http://www.ncbi.nlm.nih.gov/pmc/articles/PMC3538993PMC
December 2012

Evolution of sperm structure and energetics in passerine birds.

Proc Biol Sci 2013 Feb 2;280(1753):20122616. Epub 2013 Jan 2.

Natural History Museum, University of Oslo, 0318 Oslo, Norway.

Spermatozoa exhibit considerable interspecific variability in size and shape. Our understanding of the adaptive significance of this diversity, however, remains limited. Determining how variation in sperm structure translates into variation in sperm performance will contribute to our understanding of the evolutionary diversification of sperm form. Here, using data from passerine birds, we test the hypothesis that longer sperm swim faster because they have more available energy. We found that sperm with longer midpieces have higher levels of intracellular adenosine triphosphate (ATP), but that greater energy reserves do not translate into faster-swimming sperm. Additionally, we found that interspecific variation in sperm ATP concentration is not associated with the level of sperm competition faced by males. Finally, using Bayesian methods, we compared the evolutionary trajectories of sperm morphology and ATP content, and show that both traits have undergone directional evolutionary change. However, in contrast to recent suggestions in other taxa, we show that changes in ATP are unlikely to have preceded changes in morphology in passerine sperm. These results suggest that variable selective pressures are likely to have driven the evolution of sperm traits in different taxa, and highlight fundamental biological differences between taxa with internal and external fertilization, as well as those with and without sperm storage.
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http://dx.doi.org/10.1098/rspb.2012.2616DOI Listing
http://www.ncbi.nlm.nih.gov/pmc/articles/PMC3574354PMC
February 2013

Sperm competition in tropical versus temperate zone birds.

Proc Biol Sci 2013 Feb 12;280(1752):20122434. Epub 2012 Dec 12.

Institute of Vertebrate Biology, vvi, Academy of Sciences of the Czech Republic, Kvetna 8, Brno 603 65, Czech Republic.

Sperm competition represents an important component of post-copulatory sexual selection. It has been argued that the level of sperm competition declines in birds towards the equator. However, to date, sperm competition estimates have been available mainly for avian species inhabiting the northern temperate zone. Here we apply a novel approach, using the coefficient of between-male variation (CV(bm)) in sperm size as an index for sperm competition risk, in a comparative analysis of 31 Afrotropical and 99 northern temperate zone passerine species. We found no difference in sperm competition risk between the two groups, nor any relationship with migration distance. However, a multivariate model indicated that sperm competition risk was highest in species with a combination of low body mass and few eggs per clutch. The effect of clutch size was most pronounced in tropical species, which indicates that sperm competition risk in tropical and temperate species is differently associated with particular life-history traits. Although tropical species had lower sperm competition risk than temperate zone species for overlapping clutch sizes, the idea of a generally reduced risk of sperm competition in tropical birds was not supported by our analysis.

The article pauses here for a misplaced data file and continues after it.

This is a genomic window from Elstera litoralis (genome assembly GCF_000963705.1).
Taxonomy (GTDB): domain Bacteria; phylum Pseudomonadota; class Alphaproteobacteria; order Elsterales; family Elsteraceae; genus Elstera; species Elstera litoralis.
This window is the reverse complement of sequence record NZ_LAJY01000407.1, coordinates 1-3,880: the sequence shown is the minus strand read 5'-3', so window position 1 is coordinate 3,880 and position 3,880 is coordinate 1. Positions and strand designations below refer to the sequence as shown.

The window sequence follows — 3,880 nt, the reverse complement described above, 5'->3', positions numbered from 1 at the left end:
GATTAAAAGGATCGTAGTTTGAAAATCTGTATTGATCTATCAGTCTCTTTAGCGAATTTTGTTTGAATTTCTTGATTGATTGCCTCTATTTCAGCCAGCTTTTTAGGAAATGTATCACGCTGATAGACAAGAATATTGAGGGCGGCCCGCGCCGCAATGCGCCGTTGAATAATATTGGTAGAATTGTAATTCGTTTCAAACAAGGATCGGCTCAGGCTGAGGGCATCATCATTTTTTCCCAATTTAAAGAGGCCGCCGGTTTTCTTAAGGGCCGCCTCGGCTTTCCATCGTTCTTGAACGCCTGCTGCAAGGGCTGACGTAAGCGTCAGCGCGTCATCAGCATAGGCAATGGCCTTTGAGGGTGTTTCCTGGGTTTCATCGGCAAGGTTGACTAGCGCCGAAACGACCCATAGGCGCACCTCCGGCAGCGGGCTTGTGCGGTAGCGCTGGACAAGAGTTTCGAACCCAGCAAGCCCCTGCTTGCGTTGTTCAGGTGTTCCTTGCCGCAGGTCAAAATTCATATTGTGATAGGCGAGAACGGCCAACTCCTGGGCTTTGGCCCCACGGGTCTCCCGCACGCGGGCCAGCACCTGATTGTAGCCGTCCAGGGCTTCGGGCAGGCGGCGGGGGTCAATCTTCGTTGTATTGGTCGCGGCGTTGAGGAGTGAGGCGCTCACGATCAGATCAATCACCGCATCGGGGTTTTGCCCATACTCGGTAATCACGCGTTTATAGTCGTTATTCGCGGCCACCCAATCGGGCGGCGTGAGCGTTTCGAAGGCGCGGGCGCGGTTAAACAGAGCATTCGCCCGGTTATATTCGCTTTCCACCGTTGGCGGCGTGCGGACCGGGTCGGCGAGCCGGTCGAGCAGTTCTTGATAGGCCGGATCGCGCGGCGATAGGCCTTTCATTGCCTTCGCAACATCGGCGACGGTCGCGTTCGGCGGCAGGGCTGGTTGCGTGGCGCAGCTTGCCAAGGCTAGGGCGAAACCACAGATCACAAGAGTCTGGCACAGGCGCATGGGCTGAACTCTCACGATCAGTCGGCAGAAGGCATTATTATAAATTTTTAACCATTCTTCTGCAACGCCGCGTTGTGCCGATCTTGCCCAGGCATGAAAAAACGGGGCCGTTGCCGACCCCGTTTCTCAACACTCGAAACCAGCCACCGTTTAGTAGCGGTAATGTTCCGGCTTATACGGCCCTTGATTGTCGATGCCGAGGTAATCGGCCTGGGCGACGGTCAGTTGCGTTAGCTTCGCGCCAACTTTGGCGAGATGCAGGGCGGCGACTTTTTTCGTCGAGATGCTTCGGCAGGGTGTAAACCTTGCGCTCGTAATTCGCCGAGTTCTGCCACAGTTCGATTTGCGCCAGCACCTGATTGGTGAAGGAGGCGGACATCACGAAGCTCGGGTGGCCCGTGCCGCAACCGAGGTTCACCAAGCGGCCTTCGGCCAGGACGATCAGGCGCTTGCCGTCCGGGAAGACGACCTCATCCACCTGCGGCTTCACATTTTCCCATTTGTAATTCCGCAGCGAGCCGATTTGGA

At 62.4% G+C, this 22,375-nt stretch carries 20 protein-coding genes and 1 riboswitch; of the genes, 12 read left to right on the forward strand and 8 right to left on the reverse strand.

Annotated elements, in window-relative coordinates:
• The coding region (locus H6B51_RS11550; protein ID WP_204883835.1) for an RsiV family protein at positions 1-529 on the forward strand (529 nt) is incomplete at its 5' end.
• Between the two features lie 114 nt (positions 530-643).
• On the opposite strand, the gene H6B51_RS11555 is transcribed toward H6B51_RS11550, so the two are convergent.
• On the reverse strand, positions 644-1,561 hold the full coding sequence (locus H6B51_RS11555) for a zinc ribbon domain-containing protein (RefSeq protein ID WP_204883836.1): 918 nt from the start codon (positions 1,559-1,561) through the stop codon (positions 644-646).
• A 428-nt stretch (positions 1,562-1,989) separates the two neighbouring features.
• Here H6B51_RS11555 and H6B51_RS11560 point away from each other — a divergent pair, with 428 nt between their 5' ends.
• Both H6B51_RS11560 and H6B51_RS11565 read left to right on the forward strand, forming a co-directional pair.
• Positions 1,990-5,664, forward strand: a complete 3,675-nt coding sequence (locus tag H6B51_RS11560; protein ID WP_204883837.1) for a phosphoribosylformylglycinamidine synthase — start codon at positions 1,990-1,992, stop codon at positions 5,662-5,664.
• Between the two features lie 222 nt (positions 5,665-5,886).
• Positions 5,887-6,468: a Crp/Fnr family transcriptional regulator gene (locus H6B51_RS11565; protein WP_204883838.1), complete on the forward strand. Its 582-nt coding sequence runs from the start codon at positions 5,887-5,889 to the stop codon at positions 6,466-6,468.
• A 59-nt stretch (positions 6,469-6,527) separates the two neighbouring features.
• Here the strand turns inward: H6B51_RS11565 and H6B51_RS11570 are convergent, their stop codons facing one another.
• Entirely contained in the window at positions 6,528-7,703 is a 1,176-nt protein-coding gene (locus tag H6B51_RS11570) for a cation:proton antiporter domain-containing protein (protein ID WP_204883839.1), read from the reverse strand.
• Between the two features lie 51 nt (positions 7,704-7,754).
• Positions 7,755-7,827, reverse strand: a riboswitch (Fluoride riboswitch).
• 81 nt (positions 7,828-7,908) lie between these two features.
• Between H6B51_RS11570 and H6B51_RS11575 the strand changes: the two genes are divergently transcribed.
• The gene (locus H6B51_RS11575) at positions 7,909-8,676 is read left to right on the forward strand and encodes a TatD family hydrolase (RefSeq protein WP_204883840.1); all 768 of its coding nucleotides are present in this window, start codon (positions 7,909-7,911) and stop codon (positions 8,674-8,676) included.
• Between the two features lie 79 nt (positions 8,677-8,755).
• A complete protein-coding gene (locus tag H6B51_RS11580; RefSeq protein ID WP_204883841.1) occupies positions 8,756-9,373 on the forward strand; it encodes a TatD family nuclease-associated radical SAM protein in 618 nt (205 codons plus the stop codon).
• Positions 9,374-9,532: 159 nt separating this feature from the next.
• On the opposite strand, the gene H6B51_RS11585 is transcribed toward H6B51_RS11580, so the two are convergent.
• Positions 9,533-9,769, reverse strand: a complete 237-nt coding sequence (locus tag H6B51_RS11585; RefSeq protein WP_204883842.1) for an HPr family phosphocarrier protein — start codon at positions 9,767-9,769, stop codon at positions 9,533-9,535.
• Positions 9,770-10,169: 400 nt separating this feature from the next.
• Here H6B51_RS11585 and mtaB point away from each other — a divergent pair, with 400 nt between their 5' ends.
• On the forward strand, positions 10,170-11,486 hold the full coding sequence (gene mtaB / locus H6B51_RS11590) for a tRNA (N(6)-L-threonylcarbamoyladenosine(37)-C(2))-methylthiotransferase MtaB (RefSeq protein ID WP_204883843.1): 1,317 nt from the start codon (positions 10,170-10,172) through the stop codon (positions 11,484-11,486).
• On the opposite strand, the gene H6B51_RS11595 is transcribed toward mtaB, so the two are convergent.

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http://dx.doi.org/10.1098/rspb.2012.2434DOI Listing
http://www.ncbi.nlm.nih.gov/pmc/articles/PMC3574308PMC
February 2013

No evidence for pre-copulatory sexual selection on sperm length in a passerine bird.

PLoS One 2012 27;7(2):e32611. Epub 2012 Feb 27.

Natural History Museum, National Centre for Biosystematics, University of Oslo, Oslo, Norway.

There is growing evidence that post-copulatory sexual selection, mediated by sperm competition, influences the evolution of sperm phenotypes. Evidence for pre-copulatory sexual selection effects on sperm traits, on the other hand, is rather scarce. A recent paper on the pied flycatcher, Ficedula hypoleuca, reported phenotypic associations between sperm length and two sexually selected male traits, i.e. plumage colour and arrival date, thus invoking pre-copulatory sexual selection for longer sperm. We were unable to replicate these associations with a larger data set from the same and two additional study populations; sperm length was not significantly related to either male plumage colour or arrival date. Furthermore, there was no significant difference in sperm length between populations despite marked differences in male plumage colour. We also found some evidence against the previously held assumption of longer sperm being qualitatively superior; longer sperm swam at the same speed as shorter sperm, but were less able to maintain speed over time. We argue that both empirical evidence and theoretical considerations suggest that the evolution of sperm morphology is not primarily associated with pre-copulatory sexual selection on male secondary sexual traits in this or other passerine bird species. The relatively large between-male variation in sperm length in this species is probably due to relaxed post-copulatory sexual selection.
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http://journals.plos.org/plosone/article?id=10.1371/journal.pone.0032611PLOS
http://www.ncbi.nlm.nih.gov/pmc/articles/PMC3287978PMC
August 2012